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Open Access Language Skills in Cypriot-Greek Speaking Toddlers with Specific Language Delay

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Language Skills in Cypriot-Greek Speaking Toddlers with Specific Language Delay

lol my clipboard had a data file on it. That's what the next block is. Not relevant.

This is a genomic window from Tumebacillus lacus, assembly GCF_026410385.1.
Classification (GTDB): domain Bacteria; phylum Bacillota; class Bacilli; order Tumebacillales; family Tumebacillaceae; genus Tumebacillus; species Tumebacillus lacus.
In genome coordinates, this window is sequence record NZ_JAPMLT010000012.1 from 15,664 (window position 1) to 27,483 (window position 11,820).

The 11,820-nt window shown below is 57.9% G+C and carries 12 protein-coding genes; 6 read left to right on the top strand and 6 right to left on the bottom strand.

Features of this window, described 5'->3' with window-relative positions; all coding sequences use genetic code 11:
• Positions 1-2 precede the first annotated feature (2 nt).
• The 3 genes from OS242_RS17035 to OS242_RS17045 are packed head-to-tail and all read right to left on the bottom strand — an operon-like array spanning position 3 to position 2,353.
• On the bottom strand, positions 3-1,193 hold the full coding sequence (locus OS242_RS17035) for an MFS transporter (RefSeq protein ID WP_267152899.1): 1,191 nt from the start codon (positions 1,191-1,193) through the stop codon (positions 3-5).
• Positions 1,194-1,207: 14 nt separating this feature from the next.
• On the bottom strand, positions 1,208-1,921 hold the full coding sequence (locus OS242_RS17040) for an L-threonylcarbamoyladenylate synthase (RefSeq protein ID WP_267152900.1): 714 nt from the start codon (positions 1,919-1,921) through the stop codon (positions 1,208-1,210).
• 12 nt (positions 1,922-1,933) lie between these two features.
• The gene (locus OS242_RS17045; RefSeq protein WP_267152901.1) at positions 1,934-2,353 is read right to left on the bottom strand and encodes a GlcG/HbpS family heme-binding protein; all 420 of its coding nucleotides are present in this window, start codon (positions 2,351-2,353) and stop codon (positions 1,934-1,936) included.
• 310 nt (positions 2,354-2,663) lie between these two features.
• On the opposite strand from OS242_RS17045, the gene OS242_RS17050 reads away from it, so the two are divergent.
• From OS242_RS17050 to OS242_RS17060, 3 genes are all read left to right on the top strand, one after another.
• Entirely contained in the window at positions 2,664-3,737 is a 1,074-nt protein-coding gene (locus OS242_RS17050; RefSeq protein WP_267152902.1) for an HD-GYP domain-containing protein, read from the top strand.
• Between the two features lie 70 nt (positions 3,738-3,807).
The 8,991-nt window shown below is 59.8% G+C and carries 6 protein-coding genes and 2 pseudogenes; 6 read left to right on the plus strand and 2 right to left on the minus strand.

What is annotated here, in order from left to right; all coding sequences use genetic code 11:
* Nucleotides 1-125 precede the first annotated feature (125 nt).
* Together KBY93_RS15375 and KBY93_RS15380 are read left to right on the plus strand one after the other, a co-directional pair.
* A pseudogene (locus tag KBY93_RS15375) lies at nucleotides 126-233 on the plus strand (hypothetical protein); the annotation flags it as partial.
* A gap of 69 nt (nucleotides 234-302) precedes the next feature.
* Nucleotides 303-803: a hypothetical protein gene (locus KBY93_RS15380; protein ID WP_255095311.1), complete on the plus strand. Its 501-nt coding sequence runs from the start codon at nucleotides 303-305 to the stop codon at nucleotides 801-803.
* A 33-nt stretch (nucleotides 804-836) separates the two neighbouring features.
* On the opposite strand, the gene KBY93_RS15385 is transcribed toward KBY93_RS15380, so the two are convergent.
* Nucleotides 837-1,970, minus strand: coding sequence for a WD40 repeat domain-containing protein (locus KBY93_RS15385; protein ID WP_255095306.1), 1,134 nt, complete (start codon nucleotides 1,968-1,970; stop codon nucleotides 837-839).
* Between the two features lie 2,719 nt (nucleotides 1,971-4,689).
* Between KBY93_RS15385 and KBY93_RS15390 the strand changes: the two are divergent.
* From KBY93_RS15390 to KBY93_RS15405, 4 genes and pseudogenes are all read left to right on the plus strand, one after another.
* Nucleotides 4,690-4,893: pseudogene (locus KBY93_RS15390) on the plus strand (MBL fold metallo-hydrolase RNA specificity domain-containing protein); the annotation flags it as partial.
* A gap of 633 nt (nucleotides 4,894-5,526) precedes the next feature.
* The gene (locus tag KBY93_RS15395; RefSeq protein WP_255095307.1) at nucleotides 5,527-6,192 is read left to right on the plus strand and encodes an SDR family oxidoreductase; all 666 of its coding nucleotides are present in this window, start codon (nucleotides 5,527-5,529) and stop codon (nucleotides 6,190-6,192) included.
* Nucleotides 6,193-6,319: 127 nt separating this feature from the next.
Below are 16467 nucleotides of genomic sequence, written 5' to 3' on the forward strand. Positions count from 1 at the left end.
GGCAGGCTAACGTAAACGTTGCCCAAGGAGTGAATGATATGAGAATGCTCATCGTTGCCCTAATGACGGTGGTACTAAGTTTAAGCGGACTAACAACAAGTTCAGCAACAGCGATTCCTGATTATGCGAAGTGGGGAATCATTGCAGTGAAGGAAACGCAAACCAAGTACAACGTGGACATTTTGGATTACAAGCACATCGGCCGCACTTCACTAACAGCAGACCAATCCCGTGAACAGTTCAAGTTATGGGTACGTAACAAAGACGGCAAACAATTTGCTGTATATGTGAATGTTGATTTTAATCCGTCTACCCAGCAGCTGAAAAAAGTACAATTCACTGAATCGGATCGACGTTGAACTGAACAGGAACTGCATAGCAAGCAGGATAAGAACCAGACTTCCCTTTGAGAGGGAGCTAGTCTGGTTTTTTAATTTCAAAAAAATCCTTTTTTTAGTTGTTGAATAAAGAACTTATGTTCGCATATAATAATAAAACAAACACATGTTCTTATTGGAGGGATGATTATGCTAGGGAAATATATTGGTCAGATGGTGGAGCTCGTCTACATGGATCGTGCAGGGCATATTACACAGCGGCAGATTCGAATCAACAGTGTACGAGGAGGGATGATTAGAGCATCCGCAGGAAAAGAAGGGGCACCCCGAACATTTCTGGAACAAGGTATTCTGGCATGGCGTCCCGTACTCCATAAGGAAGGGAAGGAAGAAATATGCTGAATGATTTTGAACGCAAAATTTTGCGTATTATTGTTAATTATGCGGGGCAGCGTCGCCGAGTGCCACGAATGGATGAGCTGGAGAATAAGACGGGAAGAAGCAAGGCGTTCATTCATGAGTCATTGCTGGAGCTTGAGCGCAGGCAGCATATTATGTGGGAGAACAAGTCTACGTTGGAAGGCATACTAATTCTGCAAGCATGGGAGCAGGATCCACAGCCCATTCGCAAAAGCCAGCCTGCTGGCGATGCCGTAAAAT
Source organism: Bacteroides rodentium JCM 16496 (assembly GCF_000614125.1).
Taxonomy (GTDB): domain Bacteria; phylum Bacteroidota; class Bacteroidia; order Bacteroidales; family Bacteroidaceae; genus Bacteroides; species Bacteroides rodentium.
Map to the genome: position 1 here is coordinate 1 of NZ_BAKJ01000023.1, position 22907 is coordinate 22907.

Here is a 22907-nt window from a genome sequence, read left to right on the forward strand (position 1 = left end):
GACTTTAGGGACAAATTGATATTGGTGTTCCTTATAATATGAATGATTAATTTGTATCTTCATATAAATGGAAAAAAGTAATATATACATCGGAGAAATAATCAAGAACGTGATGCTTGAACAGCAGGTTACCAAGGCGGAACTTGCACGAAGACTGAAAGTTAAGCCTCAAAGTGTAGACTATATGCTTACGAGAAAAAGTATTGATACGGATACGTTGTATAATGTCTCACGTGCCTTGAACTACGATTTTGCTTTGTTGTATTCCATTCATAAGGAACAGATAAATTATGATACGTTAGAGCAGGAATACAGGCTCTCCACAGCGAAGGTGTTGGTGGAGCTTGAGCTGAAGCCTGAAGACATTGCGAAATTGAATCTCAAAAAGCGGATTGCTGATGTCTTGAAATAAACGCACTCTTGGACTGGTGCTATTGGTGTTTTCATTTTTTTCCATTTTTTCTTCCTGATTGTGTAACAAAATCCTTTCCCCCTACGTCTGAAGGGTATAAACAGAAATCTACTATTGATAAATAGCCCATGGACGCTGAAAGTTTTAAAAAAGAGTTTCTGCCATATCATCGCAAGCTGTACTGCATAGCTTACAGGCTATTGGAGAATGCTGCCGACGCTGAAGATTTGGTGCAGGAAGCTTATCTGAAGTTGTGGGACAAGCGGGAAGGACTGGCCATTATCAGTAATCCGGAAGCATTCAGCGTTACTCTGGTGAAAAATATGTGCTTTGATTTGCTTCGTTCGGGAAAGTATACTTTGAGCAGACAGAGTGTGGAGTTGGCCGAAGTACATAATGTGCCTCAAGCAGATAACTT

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The current investigation examined longitudinally the emergence of specific linguistic parameters in toddlers with and without late onset of expressive language. The central aim of this investigation was to compare the linguistic skills of typically developing and late-talking toddlers while: (a) observing patterns of linguistic development between the two groups on specific parameters and (b) examining the impact of early language delay on language-specific parameters and comparing these with cross-linguistic data. The subjects were 18 Cypriot-Greek speaking toddlers classified as late-talkers (LTs), and 18 age-matched counterparts with normal course of language development (NLDs). Participants were assessed at 28 months, 32 months, and 36 months, using various linguistic measures such as receptive and expressive vocabulary, mean length of utterance as measured in words (MLU-W), and phonetic production. Overall, the two groups exhibited parallel developmental profiles, with a language lag favoring the LT group as compared to the NLD counterpart. The results of this study highlight the negative effect of early language delay on later language skills, even up to age three years and lend support to the current literature regarding the universal linguistic picture of early and persistent language delay. Finally, the findings are discussed in view of the need for further research with a focus on more language sensitive tools in testing later language outcomes.


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